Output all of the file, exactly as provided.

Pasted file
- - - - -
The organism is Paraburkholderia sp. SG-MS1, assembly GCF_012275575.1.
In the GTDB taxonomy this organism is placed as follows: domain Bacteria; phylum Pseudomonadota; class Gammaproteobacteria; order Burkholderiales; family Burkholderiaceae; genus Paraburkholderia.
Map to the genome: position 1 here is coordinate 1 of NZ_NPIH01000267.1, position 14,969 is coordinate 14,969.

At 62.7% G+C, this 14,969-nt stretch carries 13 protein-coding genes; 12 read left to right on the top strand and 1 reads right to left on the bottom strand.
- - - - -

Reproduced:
The organism is Paraburkholderia sp. SG-MS1, assembly GCF_012275575.1.
In the GTDB taxonomy this organism is placed as follows: domain Bacteria; phylum Pseudomonadota; class Gammaproteobacteria; order Burkholderiales; family Burkholderiaceae; genus Paraburkholderia.
Map to the genome: position 1 here is coordinate 1 of NZ_NPIH01000267.1, position 14,969 is coordinate 14,969.

At 62.7% G+C, this 14,969-nt stretch carries 13 protein-coding genes; 12 read left to right on the top strand and 1 reads right to left on the bottom strand.